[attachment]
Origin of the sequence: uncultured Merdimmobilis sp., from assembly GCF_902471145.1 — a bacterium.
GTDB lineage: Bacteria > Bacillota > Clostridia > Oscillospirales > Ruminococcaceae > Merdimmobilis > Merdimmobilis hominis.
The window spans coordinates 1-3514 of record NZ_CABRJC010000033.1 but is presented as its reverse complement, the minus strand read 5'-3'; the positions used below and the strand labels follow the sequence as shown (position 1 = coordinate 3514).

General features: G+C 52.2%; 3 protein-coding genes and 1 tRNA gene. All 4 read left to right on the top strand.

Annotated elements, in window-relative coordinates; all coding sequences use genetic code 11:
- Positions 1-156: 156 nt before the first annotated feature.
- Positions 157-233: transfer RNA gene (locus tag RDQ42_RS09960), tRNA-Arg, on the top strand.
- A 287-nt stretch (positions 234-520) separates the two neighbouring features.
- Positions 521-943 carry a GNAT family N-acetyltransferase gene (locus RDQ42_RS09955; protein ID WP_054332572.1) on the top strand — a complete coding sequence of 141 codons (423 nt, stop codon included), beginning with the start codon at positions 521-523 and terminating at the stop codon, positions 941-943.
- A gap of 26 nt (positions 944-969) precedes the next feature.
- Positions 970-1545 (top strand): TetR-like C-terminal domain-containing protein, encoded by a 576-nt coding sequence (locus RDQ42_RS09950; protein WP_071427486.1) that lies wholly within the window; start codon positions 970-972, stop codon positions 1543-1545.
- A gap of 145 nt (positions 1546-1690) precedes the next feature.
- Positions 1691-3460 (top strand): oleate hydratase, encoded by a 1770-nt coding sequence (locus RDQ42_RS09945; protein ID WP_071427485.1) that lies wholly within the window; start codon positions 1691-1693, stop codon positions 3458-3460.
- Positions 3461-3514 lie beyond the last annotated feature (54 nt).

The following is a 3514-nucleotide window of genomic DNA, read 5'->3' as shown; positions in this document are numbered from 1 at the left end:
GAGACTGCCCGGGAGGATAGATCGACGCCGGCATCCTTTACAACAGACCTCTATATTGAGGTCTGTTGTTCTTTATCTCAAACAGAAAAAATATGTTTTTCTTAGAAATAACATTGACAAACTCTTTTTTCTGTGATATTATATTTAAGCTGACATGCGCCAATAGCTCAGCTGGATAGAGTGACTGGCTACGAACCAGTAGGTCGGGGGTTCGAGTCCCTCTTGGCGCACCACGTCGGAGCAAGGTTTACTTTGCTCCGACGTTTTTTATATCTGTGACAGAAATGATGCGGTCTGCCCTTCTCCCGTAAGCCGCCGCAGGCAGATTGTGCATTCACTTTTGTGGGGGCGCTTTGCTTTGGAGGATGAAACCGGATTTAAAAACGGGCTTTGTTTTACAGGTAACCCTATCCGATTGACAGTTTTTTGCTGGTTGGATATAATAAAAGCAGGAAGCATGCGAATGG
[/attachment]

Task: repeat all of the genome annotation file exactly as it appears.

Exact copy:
Origin of the sequence: uncultured Merdimmobilis sp., from assembly GCF_902471145.1 — a bacterium.
GTDB lineage: Bacteria > Bacillota > Clostridia > Oscillospirales > Ruminococcaceae > Merdimmobilis > Merdimmobilis hominis.
The window spans coordinates 1-3514 of record NZ_CABRJC010000033.1 but is presented as its reverse complement, the minus strand read 5'-3'; the positions used below and the strand labels follow the sequence as shown (position 1 = coordinate 3514).

General features: G+C 52.2%; 3 protein-coding genes and 1 tRNA gene. All 4 read left to right on the top strand.

Annotated elements, in window-relative coordinates; all coding sequences use genetic code 11:
- Positions 1-156: 156 nt before the first annotated feature.
- Positions 157-233: transfer RNA gene (locus tag RDQ42_RS09960), tRNA-Arg, on the top strand.
- A 287-nt stretch (positions 234-520) separates the two neighbouring features.
- Positions 521-943 carry a GNAT family N-acetyltransferase gene (locus RDQ42_RS09955; protein ID WP_054332572.1) on the top strand — a complete coding sequence of 141 codons (423 nt, stop codon included), beginning with the start codon at positions 521-523 and terminating at the stop codon, positions 941-943.
- A gap of 26 nt (positions 944-969) precedes the next feature.
- Positions 970-1545 (top strand): TetR-like C-terminal domain-containing protein, encoded by a 576-nt coding sequence (locus RDQ42_RS09950; protein WP_071427486.1) that lies wholly within the window; start codon positions 970-972, stop codon positions 1543-1545.
- A gap of 145 nt (positions 1546-1690) precedes the next feature.
- Positions 1691-3460 (top strand): oleate hydratase, encoded by a 1770-nt coding sequence (locus RDQ42_RS09945; protein ID WP_071427485.1) that lies wholly within the window; start codon positions 1691-1693, stop codon positions 3458-3460.
- Positions 3461-3514 lie beyond the last annotated feature (54 nt).

The following is a 3514-nucleotide window of genomic DNA, read 5'->3' as shown; positions in this document are numbered from 1 at the left end:
GAGACTGCCCGGGAGGATAGATCGACGCCGGCATCCTTTACAACAGACCTCTATATTGAGGTCTGTTGTTCTTTATCTCAAACAGAAAAAATATGTTTTTCTTAGAAATAACATTGACAAACTCTTTTTTCTGTGATATTATATTTAAGCTGACATGCGCCAATAGCTCAGCTGGATAGAGTGACTGGCTACGAACCAGTAGGTCGGGGGTTCGAGTCCCTCTTGGCGCACCACGTCGGAGCAAGGTTTACTTTGCTCCGACGTTTTTTATATCTGTGACAGAAATGATGCGGTCTGCCCTTCTCCCGTAAGCCGCCGCAGGCAGATTGTGCATTCACTTTTGTGGGGGCGCTTTGCTTTGGAGGATGAAACCGGATTTAAAAACGGGCTTTGTTTTACAGGTAACCCTATCCGATTGACAGTTTTTTGCTGGTTGGATATAATAAAAGCAGGAAGCATGCGAATGG